Provençal poet; born at Béziers (whence his surname "Bedersi"—native of Béziers). The dates of his birth and death have not been ascertained. An elegy which he composed during his youth, upon the "Confiscation of the Books of the Law," is supposed by some scholars to refer to the burning of the Talmud in Paris about the year 1242; by others, to the confiscation of the Talmud in Aragon in 1264, as the direct result of the Barcelona controversy. If the latter view be correct, Bedersi may well have flourished about the year 1240 (Zunz, "Z. G." p. 413).

As appears from the letter sent by Bedersi to Don Vidal Solomon ("Ḥotam Toknit," p. 4), he went early (perhaps in 1273) to Perpignan, where he attended the lectures of Joseph Ezubi. He returned often to Perpignan and took an active part in its communal affairs. A number of his letters, contained in MS. cviii (72) of the Vienna Hofbibliothek, are written to prominent Jews in Barcelona, asking them to aid their less fortunate coreligionists. At one time he lived at Arles, and in 1285, during the war of France with Roussillon, he took refuge in Narbonne. He seems at one time to have been rich, for in a poem he declares that he is independent and writes for his own pleasure. The compiler of his diwan relates that Bedersi sent money to the wandering poet Gorni (Luzzatto, Intro. to "Ḥotam Toknit," p. 4).

Bedersi was a prolific writer. Several collections of his poems are still extant in manuscript in various libraries. The most complete manuscript is that in the British Museum, Add. No. 27,168. This contains an elegy on the death of his relative, David of Cabestan; several poems and letters addressed to Todros Abulafia and his companion, Abu al-Ḥasan Saul; poems dedicated to the physician of the king of Castile, Abu al-Ḥasan Meïr ibn al-Ḥarit; and the elegy mentioned above.

Two of Bedersi's works were published, with an interesting introduction by Luzzatto, by G. Polak, Amsterdam, 1862: (1) "Ḥereb ha-Mithapeket (A Revolving Sword), a poem of 210 strophes, according to the numerical value of the word = 8 + 200 + 2. The author in this poem gives a brief account of Jewish poetry, the decadence of which he deplores. He praises the "makamat" (poems) of Ḥariri, which he probably knew through the translation of several by Al-Ḥarizi. (2) "Ḥotem Toknit" (Who Seals the Sum; compare Ezek. xxviii. 12), a treatise on Hebrew synonyms. Another poetical work, entitled "Bakashat ha-Lamedin," published at Frankfort-on-the-Oder, 1812, was attributed to Abraham Bedersi; but it is probable that this poem was written by his son Jedaiah.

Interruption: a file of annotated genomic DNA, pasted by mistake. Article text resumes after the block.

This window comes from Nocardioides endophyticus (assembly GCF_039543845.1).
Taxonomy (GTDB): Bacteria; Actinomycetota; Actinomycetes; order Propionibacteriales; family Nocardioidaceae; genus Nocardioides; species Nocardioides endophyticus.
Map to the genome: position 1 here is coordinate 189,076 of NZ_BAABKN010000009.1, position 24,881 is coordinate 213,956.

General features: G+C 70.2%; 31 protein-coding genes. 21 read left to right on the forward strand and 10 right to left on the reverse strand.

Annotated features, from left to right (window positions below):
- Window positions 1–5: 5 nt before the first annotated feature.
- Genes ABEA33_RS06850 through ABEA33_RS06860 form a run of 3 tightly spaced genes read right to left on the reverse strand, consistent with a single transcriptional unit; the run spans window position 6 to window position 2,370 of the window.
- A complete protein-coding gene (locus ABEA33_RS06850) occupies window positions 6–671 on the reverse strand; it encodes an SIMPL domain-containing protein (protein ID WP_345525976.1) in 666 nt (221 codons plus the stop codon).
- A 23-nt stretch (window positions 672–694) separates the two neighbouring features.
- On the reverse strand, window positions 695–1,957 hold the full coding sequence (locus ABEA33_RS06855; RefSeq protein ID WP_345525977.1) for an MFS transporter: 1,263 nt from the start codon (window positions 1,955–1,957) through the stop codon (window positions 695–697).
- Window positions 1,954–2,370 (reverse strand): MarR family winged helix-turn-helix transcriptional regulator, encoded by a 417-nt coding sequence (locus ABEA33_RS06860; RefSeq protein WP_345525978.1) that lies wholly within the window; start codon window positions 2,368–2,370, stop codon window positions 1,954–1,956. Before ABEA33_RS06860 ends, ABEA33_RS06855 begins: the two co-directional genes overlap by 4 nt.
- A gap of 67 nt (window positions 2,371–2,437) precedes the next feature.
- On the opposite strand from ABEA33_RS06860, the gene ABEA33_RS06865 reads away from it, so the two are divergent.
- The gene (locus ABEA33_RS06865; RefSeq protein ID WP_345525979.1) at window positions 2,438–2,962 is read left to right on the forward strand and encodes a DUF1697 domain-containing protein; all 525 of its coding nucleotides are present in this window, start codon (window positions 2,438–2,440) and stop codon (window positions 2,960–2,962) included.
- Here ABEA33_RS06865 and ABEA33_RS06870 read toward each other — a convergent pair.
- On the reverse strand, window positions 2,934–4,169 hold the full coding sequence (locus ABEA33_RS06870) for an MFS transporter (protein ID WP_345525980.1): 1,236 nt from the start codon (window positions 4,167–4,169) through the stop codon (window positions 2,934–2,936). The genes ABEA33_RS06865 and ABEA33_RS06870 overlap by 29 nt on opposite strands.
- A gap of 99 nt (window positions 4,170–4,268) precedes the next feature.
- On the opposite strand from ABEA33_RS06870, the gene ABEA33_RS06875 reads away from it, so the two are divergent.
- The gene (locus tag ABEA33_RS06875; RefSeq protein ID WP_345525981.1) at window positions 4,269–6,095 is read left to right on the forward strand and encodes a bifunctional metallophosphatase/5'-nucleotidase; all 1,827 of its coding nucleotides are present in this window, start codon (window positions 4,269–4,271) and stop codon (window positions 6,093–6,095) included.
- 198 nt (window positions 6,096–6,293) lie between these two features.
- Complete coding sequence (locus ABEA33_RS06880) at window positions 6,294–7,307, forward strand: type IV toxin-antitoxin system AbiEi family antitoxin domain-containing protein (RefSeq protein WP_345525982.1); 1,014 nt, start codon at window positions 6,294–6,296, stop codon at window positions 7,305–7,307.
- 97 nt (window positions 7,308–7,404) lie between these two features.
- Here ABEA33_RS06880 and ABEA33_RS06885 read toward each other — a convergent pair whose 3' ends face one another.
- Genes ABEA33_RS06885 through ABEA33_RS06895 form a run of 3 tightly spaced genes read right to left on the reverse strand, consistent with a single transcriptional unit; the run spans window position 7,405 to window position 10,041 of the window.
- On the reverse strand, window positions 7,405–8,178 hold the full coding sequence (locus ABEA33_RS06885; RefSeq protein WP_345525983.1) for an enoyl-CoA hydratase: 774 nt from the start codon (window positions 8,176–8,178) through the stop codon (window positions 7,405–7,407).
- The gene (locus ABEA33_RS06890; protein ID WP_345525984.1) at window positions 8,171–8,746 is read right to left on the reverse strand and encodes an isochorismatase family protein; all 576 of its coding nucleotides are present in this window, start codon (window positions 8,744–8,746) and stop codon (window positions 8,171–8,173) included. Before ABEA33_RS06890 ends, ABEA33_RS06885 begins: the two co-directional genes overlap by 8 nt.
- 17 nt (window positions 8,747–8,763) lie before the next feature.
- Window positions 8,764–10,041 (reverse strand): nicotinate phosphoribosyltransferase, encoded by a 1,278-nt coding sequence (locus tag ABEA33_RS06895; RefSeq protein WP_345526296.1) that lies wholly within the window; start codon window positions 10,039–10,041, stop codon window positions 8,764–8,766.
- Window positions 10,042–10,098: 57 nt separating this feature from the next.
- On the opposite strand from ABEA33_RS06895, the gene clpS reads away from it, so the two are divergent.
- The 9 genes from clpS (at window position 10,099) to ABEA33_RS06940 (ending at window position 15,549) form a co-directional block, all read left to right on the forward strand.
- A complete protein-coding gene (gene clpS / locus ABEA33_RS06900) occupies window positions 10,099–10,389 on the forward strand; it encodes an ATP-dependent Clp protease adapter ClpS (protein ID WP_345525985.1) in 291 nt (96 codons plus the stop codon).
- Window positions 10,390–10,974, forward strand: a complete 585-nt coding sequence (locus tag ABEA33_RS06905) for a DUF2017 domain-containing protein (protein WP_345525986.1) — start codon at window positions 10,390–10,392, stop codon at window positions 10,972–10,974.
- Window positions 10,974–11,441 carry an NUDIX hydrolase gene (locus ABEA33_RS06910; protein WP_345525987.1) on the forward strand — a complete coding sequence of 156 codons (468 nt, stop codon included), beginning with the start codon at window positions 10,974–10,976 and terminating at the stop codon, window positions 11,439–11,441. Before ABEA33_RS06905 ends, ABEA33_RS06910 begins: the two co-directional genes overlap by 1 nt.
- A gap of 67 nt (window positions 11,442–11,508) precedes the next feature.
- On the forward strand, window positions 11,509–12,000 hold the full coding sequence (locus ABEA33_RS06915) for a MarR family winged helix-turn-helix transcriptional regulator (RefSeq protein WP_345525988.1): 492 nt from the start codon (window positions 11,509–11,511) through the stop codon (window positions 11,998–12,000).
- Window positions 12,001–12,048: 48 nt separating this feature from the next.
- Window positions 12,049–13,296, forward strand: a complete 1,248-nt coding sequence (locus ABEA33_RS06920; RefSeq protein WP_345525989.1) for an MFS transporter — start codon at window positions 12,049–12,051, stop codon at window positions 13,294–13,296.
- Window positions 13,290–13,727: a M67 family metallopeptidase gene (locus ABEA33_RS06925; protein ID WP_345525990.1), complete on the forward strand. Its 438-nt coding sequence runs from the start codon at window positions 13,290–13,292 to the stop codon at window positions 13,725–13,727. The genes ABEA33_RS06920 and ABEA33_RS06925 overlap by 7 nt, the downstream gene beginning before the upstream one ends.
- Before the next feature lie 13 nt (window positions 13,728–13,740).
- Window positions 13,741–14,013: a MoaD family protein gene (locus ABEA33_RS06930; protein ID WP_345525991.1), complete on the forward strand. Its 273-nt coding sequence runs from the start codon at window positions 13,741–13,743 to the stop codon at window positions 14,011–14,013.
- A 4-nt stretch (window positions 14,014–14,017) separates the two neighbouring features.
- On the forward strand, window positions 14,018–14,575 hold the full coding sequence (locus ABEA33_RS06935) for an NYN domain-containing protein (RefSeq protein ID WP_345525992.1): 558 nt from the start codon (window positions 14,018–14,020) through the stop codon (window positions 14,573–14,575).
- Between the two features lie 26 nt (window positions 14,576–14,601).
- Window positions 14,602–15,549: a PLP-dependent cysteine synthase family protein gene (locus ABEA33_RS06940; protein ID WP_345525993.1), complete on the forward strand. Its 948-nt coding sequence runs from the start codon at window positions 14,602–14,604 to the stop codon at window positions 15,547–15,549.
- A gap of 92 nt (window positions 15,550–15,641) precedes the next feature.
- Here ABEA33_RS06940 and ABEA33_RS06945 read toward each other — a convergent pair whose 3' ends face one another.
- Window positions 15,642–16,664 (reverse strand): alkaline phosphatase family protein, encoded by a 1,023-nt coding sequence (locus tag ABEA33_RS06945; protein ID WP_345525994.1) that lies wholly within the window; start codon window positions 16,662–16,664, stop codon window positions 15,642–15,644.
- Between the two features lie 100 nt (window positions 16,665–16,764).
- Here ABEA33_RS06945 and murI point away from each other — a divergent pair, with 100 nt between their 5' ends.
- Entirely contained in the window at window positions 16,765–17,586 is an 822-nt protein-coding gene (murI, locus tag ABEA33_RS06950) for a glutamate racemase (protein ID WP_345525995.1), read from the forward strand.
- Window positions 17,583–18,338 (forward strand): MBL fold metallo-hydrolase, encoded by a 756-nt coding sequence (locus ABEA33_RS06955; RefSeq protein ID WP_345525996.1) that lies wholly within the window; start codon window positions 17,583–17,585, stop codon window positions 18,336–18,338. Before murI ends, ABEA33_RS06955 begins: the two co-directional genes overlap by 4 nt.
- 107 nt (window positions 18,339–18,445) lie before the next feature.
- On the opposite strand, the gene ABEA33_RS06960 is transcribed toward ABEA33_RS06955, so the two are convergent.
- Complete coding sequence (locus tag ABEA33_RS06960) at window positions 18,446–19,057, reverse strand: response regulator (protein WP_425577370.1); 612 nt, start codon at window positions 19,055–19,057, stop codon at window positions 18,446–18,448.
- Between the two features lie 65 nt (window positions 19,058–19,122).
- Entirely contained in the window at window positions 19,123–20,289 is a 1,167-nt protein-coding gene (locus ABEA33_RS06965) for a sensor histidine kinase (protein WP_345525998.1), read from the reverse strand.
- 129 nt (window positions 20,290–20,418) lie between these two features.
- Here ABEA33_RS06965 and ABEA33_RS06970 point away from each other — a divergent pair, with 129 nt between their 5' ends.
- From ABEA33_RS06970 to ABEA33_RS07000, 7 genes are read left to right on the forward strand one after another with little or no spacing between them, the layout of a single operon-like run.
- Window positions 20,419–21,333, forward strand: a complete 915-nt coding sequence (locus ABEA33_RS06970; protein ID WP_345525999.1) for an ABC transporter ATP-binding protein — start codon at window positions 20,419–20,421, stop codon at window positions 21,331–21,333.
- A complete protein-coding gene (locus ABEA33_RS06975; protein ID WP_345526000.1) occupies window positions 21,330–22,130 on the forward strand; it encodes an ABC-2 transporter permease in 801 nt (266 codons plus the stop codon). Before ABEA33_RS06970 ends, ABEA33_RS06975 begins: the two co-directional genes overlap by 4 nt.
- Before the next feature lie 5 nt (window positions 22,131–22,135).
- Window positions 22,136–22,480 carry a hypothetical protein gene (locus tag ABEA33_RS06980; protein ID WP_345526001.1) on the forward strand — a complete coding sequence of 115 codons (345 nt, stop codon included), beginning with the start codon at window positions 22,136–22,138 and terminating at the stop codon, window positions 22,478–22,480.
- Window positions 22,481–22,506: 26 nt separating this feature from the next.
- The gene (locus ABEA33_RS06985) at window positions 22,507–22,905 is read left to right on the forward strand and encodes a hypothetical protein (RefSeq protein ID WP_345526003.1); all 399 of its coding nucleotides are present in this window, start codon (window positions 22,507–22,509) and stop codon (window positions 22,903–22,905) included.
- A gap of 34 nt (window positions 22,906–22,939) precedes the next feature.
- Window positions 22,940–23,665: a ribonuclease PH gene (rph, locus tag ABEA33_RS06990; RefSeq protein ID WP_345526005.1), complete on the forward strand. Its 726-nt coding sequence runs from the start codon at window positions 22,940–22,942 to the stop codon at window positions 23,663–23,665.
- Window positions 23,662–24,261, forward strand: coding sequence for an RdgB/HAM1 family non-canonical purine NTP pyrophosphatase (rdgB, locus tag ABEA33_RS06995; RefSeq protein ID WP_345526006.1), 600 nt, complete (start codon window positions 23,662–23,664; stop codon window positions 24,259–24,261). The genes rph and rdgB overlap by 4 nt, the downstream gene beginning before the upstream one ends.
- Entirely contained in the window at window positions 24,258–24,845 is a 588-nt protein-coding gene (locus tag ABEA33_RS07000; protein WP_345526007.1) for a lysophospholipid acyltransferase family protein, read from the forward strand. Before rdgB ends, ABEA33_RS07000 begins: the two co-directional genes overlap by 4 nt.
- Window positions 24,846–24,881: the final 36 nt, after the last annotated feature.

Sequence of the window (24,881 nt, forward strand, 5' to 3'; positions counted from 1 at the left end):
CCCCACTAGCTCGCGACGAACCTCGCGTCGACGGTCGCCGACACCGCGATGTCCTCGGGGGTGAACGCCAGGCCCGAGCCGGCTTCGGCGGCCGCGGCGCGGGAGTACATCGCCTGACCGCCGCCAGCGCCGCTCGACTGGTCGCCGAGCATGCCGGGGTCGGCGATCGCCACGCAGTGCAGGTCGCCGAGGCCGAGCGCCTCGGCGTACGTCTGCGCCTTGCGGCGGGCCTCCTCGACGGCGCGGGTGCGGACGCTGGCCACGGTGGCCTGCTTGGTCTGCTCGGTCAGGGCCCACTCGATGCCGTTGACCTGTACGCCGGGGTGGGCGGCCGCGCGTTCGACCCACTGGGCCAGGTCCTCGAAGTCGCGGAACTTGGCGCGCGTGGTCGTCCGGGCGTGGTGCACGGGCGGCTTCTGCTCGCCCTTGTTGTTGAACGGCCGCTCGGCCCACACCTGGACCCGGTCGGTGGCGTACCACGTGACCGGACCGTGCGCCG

Bedersi's poetical works are the best proof of the decadence of Jewish poetry at that time. His style is stiff and unintelligible, though he possessed a thorough knowledge of Hebrew.

  • Zunz, Z. G. p. 462;
  • Munk, in Archives Israéites, 1847, p. 67;
  • Kerem Ḥemed, iv. 57;
  • Grätz, Gesch. der Juden, 3d ed., vii. 97;
  • Renan-Neubauer, Les Rabbins Français, pp. 710 et seq.;
  • Gross, Gallia Judaica, p. 100;
  • Bergmann, Aus den Briefen Abraham Bedersi's, in Monatsschrift, xlii. 507 et seq.;
  • one of Bedersi's letters was published in 1765 by Solomon da Piera as an appendix to his collection of Hebrew synonyms, entitled Maskiyyot Kesef.
G. I. Br.
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